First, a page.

Ecosystem changes

Fathead minnow
Fathead minnow

Minnows can manage drastic temperature increases, study shows

Like other fish, minnows can adjust their body temperatures to match that of their surroundings.

Research into the effects of climate change on fish generally focus on their heat tolerance at an increase of two or three degrees Celsius above the current average temperatures.

However, a recent University of Illinois study wanted to find out how fathead minnows handled short-term temperature spikes—those amounting to as much as 5 to 10 degrees Celsius above average.

A new approach to enhance coral resilience comprise of selective sexual propagation, coral probiotics and environmental hardening, to enhance coral’s stress resilience and allow reefs to regrow under changed environmental conditions.
A new approach to enhance coral resilience comprise of selective sexual propagation, coral probiotics and environmental hardening, to enhance coral’s stress resilience and allow reefs to regrow under changed environmental conditions.

Restoring coral to health

Corals are able to respond to changes in their environment through acclimation (the physiological process of becoming accustomed to a new condition) and adaptation and researchers believe natural populations may already be adapting to increasing sea surface temperatures.

Soft coral, cup coral, sponges and ascidians from Komodo National Park
Soft coral, cup coral, sponges and ascidians from Komodo National Park

Coral reef biodiversity predicted to shuffle, not decline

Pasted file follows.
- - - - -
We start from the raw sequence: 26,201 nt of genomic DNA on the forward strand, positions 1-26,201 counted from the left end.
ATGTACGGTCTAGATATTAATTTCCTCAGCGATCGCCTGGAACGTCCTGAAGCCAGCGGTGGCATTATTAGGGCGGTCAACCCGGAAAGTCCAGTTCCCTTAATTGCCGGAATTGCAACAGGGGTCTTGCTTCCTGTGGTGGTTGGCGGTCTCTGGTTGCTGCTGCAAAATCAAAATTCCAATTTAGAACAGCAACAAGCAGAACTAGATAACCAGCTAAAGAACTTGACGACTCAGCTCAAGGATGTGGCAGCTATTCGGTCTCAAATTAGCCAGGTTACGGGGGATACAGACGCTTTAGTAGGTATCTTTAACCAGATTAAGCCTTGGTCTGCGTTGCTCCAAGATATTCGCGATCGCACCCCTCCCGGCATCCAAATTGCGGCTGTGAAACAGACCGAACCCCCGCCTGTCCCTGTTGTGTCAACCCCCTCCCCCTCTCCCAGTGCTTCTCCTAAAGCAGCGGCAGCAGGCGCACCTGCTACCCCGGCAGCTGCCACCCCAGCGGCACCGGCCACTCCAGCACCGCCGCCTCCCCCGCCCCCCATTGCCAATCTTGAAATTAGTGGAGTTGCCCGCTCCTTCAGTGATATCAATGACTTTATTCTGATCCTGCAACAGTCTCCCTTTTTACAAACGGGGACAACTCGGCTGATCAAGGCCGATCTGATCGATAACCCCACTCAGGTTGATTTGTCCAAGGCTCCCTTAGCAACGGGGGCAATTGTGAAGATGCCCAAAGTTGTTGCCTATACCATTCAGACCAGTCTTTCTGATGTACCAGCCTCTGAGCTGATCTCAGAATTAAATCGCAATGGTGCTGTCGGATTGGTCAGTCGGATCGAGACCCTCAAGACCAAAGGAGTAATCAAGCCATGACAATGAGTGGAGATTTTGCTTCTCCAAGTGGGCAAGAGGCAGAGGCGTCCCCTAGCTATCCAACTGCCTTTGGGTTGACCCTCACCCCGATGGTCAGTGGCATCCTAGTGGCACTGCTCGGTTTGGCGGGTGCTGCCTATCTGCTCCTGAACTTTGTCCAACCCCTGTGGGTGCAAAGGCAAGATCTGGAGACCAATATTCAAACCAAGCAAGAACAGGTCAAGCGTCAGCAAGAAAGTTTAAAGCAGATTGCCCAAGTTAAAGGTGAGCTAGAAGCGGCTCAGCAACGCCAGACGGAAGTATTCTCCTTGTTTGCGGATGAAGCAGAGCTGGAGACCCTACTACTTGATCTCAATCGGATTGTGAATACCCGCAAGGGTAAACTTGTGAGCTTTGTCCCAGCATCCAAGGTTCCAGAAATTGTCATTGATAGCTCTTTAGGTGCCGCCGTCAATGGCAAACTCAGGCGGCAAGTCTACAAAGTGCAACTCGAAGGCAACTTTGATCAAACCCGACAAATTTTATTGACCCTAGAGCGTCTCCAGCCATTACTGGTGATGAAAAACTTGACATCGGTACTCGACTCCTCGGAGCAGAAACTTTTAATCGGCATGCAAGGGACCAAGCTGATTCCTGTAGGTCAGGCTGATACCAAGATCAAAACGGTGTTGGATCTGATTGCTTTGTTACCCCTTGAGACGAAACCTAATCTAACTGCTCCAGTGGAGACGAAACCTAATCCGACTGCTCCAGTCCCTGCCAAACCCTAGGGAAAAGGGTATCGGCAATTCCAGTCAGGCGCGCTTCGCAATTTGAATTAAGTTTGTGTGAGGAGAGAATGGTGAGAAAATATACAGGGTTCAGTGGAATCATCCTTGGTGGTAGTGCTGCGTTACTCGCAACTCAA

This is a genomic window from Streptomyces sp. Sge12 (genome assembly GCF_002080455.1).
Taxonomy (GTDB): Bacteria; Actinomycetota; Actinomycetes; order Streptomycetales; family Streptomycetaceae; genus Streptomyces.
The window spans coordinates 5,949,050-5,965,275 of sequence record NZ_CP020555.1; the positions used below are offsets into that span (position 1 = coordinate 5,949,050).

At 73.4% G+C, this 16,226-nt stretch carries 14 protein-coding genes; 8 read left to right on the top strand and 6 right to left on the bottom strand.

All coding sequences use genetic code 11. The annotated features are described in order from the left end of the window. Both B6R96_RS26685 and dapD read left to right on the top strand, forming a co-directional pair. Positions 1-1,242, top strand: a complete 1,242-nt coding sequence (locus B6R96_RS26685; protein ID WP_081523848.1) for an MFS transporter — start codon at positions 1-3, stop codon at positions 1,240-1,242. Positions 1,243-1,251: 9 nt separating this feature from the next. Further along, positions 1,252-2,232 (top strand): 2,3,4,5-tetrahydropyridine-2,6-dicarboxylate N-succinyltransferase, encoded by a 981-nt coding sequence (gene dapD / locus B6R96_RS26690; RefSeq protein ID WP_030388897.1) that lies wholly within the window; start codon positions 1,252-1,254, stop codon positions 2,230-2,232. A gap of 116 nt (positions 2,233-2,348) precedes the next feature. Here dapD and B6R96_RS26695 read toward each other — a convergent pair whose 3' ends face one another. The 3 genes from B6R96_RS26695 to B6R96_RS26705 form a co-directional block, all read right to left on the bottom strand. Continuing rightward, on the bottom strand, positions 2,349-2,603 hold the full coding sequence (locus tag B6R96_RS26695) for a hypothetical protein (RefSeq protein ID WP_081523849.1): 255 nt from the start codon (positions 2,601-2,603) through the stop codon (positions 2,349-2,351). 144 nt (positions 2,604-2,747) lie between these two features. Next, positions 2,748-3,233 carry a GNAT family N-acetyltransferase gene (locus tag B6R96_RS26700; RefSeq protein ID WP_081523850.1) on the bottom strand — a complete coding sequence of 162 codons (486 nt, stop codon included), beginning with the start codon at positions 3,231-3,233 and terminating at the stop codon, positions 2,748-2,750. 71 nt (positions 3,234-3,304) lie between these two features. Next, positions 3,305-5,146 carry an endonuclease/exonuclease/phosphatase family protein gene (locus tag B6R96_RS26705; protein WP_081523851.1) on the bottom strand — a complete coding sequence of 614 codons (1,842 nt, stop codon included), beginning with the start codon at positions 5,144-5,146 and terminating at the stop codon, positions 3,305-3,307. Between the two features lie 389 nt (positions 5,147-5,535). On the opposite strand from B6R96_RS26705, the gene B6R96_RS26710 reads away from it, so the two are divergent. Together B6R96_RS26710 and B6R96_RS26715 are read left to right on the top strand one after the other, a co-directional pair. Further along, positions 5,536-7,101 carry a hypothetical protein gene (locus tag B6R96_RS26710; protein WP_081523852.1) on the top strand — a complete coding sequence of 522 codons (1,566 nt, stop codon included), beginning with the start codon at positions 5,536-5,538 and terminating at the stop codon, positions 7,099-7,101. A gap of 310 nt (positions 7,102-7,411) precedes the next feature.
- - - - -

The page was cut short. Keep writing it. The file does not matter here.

Rather than causing a collapse of biodiversity, the dual stressors of ocean warming and acidification could instead lead to significant changes in the relative abundance of species, resulting in a shuffling of coral reef community structure, according to a new study by researchers from University of Hawai'i.

Sprawling coral reefs are complex ecosystems that are teeming with life and most of this biodiversity consists of tiny organisms living deep within the three-dimensional reef matrix.

Healthy coral reefs naturally produce sediment -- in fact, that's what atolls are made of.

Are atolls rising to keep up?

Atolls are often only around two meters (6.6 feet) above sea level, but sea levels could rise by more than that by the end of this century, according to prevailing climate models. Four atoll nations -- the Marshall Islands, Tuvalu, Kiribati, and the Maldives, which are together home to more than half a million people -- were the most vulnerable on the planet to climate change but under threat was also those in the Caroline Islands, Cook Islands, Gilbert Islands, Line Islands, Society Islands, Spratly Islands, Seychelles, and Northwestern Hawaiian Islands.

Common Lionfish

Proposed bill to ban lionfish sales in Florida

Tallahassee lawmakers are joining spear-wielding divers in an attempt to control Florida’s ever-increasing lionfish numbers. If passed, the two proposed bills would halt the public’s ability to purchase lionfish for aquariums and raising them for sale would become a level two felony.

All of the details of the bill have not been decided. I’m saying let’s get rid of them. Put an end to lionfish in aquariums.

—Sen. Greg Ever

Lionfish are now found in waters from North Carolina south to Florida, the Caribbean, and all Gulf of Mexico states.
Lionfish are now found in waters from North Carolina south to Florida, the Caribbean, and all Gulf of Mexico states.

How to combat invasive lionfish

Lionfish have no natural predators and are taking food and habitat from native fish that are important to the local ecology and economy. Lionfish are now found in waters from North Carolina south to Florida, the Caribbean, and all Gulf of Mexico states.

This new manual, Invasive Lionfish: A Guide to Control and Management includes the best available science and practices for controlling lionfish in marine protected areas, national parks, and other conservation areas.